How Did You Do on the September LSAT?

Yesterday was the last major milestone in the circle of September LSAT prep (naaaaants ingonyama bagithi baba): score release day.

After weeks of anxiety, preppers got to experience just a little bit more — one final gift from LSAC — as scores rolled out painfully slowly, amid reports of crashes on the LSAC website.

Hopefully the wait was worth it.

The September curve came in at -12 (that’s twelve wrong answers for a score of 170), slightly less generous than the previous two LSAT’s, but still more lenient than the historical average. This makes some amount of sense, as most of what we’ve heard suggests a fairly middle of the road exam: no outrageously difficult or surprising sections, but nothing that could be called a cakewalk either.

Were you able to use the curve to your advantage? We want to know! Leave your scores in the comments section or, if you took a Blueprint course, shoot us an e-mail at Your scores and feedback help us improve our future courses!

Now, for any readers staring at their score and cursing LSAC/their test center/various deities…

If you didn’t quite hit your target score, you’re not alone. We’ll have more info for you later this week, as you decide whether or not to try again in December, but to start out with take a look at the video on the right rail, in which Blueprint co-founder Matt Riley talks retakes. I’ll also remind you that the LSAT is an extremely difficult exam and lots of people have to take it more than once. Don’t get down on yourself; use September’s test as motivation for next time, as well as a diagnostic for things you still need to work on.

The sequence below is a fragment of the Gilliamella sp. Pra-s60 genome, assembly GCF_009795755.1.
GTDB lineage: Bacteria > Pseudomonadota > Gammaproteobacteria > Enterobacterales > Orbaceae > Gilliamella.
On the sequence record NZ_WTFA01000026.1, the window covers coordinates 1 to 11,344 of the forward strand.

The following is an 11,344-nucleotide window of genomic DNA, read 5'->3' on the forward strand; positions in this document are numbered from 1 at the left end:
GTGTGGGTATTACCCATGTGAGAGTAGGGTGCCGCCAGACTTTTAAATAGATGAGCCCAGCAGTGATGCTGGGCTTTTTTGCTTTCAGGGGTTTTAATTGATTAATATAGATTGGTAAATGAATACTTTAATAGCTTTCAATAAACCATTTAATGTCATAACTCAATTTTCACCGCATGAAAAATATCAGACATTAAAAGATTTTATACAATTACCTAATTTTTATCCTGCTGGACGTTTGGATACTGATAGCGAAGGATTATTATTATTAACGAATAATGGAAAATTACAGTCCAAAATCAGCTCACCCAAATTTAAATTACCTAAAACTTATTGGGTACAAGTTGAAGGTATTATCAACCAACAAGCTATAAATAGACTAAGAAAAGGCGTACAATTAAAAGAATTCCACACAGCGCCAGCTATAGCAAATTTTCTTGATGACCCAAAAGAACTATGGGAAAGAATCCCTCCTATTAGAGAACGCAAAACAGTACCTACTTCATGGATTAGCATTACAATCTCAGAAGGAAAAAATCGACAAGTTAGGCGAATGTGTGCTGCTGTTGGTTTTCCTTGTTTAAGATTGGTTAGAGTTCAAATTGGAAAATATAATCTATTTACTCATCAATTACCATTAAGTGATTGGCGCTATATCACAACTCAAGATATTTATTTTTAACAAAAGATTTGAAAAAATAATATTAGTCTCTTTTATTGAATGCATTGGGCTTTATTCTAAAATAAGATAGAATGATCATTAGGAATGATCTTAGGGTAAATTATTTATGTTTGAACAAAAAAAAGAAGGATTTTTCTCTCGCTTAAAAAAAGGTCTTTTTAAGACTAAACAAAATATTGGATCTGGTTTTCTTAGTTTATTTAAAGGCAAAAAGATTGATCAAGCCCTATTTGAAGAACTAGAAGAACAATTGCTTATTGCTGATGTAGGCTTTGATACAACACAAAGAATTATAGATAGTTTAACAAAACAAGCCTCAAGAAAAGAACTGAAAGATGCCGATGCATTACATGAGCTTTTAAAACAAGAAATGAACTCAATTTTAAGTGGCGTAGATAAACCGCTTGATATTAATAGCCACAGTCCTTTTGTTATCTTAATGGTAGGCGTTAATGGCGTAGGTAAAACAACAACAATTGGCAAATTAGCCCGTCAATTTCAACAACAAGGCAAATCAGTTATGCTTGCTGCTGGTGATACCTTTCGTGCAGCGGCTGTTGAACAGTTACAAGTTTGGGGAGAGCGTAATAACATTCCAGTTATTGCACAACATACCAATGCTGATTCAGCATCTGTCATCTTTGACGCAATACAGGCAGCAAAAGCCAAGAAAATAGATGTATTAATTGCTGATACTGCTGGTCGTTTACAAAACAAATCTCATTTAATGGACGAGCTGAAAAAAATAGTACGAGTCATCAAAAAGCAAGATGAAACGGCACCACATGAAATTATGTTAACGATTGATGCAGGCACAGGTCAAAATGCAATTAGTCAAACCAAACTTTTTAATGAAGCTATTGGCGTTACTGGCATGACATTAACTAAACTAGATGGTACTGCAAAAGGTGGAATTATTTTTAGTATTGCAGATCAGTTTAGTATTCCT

4 Responses

  1. Wonil says:

    How is it that I choke not once, but TWICE on the LSAT, getting a 166 both times after averaging 173/174 in PTs 36-72 under strict test day conditions? A part of me wants to retake for a third and final time, but a part of me thinks I’m just a choke artist when it comes to the real thing.

    • Greg Nix says:

      Have you compared your two exams? See if there are common areas of weakness. It may be that what you think is “choking” is actually just a fundamental (but easily repairable) gap in LSAT skills — for example, maybe you think you’ve mastered logic games but on test day you have trouble executing your scenarios.

      I’d also say that, if you do decide to take it a third time, you should go into like you have nothing to lose. A 166 is enough to get you into most law schools, and maybe even get you some scholarship money. So a 174 would be an awesome bonus and maybe push you towards a T14, but at least you know you’ll end up somewhere regardless. Lessening the pressure on yourself might result in a better test day experience.

  2. kitty says:

    151 with no studying (lost most of my materials in a tornado and couldn’t afford a class)

    Thankfully, most materials have been replaced so I’ll hopefully improve my scores next time!

    • Greg Nix says:

      Not a bad starting point. Did you apply for an LSAC fee waiver? If you get one, we can give you a half-scholarship for any Blueprint course (online or classroom).

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